Along Route 203, the neon-lit Hot Lake Springs sign looming over an old building seems out of place, but definitely make a pit stop for the self-guided tour. In its early-1900s heyday, the grand hotel saw thousands in its 300 guest rooms and hospital. These days the enormous building is showing its age, but artist David Manuel and his family, who bought the property in 2003, continue restoration. In addition to the grounds, where shrieking peacocks roam among Manuel’s bronze sculptures created in his on-site foundry, you’ll tour the bed-and-breakfast’s museumlike period-furnished guest rooms and Manuel’s extensive collection of Native American and military artifacts. Though the lily-pad-covered hot lake is too hot for bathing, visitors can soak in spa tubs both outdoors and in the original bath house.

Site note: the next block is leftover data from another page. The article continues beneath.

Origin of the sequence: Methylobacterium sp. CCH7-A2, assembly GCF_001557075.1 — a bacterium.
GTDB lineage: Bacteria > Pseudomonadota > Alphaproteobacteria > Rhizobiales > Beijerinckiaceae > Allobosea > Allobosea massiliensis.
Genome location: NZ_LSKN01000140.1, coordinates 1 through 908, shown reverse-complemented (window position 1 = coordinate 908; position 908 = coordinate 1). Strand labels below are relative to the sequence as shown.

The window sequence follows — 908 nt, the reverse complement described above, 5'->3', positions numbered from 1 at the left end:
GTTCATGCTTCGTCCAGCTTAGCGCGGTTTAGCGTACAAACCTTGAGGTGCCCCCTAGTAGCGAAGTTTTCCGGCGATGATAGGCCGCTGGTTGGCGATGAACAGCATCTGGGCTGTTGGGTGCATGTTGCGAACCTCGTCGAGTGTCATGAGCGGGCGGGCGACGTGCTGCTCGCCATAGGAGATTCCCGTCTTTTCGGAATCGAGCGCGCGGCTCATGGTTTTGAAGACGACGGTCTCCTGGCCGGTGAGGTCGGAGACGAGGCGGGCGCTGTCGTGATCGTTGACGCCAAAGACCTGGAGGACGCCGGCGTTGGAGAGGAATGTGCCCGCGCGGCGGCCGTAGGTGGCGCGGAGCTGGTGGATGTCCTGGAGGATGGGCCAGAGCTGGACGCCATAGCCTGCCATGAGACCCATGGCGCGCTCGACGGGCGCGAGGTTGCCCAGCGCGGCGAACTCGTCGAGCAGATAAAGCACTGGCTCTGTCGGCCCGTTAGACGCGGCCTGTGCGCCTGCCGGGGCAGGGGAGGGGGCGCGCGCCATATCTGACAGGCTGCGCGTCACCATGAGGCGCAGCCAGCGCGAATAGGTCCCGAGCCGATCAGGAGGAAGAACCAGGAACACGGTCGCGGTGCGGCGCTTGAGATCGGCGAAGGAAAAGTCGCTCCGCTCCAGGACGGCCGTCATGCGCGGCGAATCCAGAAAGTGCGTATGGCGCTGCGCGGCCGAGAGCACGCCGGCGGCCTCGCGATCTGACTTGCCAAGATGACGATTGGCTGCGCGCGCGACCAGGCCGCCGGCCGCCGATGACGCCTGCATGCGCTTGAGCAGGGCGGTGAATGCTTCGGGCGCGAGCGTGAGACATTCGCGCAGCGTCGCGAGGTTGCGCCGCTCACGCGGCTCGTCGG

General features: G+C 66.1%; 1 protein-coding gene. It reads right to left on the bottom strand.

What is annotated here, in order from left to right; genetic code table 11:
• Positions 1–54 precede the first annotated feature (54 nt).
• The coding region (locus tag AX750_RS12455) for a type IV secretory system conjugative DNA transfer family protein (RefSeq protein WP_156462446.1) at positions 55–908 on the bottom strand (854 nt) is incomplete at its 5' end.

Continuing on Route 203 will soon bring you into Union. You know you’re in rural Oregon when the Main Street hardware store also sells liquor and espresso. History buffs will enjoy an afternoon at the Union County History Museum, housed in four downtown buildings including the former roller rink. Then lunch at Union Drug Co. and Soda Fountain, where you can grab a sandwich paired with a malt or phosphate. Others will prefer a scenic drive out of town through the sage brush for a creekside picnic under the ponderosas at Catherine Creek State Park.
Even if the Historic Union Hotel wasn’t the only one in town, it would still be my top choice. Owners Charlie and Ruth Rush are the picture of hospitality. My stay with a little one in tow felt as comfortable as a trip to see the grandparents, only with better service. Chat with Charlie and you’ll soon learn everything you want to know about the town and hotel, and understand how the mish-mash of the 1921 hotel’s eclectic antique décor somehow all works together, a reflection of his past and personality. Find a home-cooked-feel dinner and breakfast in the elegant dining room. Even if the restaurant isn’t open, Charlie, who is also the chef, won’t let you go hungry.